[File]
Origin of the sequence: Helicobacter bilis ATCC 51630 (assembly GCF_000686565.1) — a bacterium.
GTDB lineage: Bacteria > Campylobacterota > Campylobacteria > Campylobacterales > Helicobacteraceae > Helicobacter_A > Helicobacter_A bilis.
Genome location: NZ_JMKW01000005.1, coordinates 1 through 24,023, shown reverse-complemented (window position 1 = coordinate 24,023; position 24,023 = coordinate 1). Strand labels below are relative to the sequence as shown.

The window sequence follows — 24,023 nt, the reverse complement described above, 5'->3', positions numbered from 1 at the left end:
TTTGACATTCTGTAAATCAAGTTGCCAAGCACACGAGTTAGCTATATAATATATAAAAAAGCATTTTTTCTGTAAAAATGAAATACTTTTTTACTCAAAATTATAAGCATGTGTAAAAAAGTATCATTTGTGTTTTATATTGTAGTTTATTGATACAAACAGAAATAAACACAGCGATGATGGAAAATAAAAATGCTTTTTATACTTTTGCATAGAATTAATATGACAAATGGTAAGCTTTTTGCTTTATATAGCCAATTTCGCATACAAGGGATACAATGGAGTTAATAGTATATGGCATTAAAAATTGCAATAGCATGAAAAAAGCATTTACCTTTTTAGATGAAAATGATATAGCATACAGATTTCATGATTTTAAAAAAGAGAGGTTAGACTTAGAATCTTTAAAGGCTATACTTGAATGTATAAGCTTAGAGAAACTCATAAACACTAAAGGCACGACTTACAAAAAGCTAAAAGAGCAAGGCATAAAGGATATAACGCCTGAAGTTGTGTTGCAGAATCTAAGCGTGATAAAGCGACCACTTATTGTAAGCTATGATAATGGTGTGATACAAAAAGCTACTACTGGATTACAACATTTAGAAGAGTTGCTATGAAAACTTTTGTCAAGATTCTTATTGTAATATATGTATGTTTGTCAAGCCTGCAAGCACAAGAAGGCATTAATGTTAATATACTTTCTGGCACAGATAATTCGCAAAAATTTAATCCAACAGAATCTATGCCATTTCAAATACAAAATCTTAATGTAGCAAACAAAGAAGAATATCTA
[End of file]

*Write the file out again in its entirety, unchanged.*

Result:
Origin of the sequence: Helicobacter bilis ATCC 51630 (assembly GCF_000686565.1) — a bacterium.
GTDB lineage: Bacteria > Campylobacterota > Campylobacteria > Campylobacterales > Helicobacteraceae > Helicobacter_A > Helicobacter_A bilis.
Genome location: NZ_JMKW01000005.1, coordinates 1 through 24,023, shown reverse-complemented (window position 1 = coordinate 24,023; position 24,023 = coordinate 1). Strand labels below are relative to the sequence as shown.

The window sequence follows — 24,023 nt, the reverse complement described above, 5'->3', positions numbered from 1 at the left end:
TTTGACATTCTGTAAATCAAGTTGCCAAGCACACGAGTTAGCTATATAATATATAAAAAAGCATTTTTTCTGTAAAAATGAAATACTTTTTTACTCAAAATTATAAGCATGTGTAAAAAAGTATCATTTGTGTTTTATATTGTAGTTTATTGATACAAACAGAAATAAACACAGCGATGATGGAAAATAAAAATGCTTTTTATACTTTTGCATAGAATTAATATGACAAATGGTAAGCTTTTTGCTTTATATAGCCAATTTCGCATACAAGGGATACAATGGAGTTAATAGTATATGGCATTAAAAATTGCAATAGCATGAAAAAAGCATTTACCTTTTTAGATGAAAATGATATAGCATACAGATTTCATGATTTTAAAAAAGAGAGGTTAGACTTAGAATCTTTAAAGGCTATACTTGAATGTATAAGCTTAGAGAAACTCATAAACACTAAAGGCACGACTTACAAAAAGCTAAAAGAGCAAGGCATAAAGGATATAACGCCTGAAGTTGTGTTGCAGAATCTAAGCGTGATAAAGCGACCACTTATTGTAAGCTATGATAATGGTGTGATACAAAAAGCTACTACTGGATTACAACATTTAGAAGAGTTGCTATGAAAACTTTTGTCAAGATTCTTATTGTAATATATGTATGTTTGTCAAGCCTGCAAGCACAAGAAGGCATTAATGTTAATATACTTTCTGGCACAGATAATTCGCAAAAATTTAATCCAACAGAATCTATGCCATTTCAAATACAAAATCTTAATGTAGCAAACAAAGAAGAATATCTA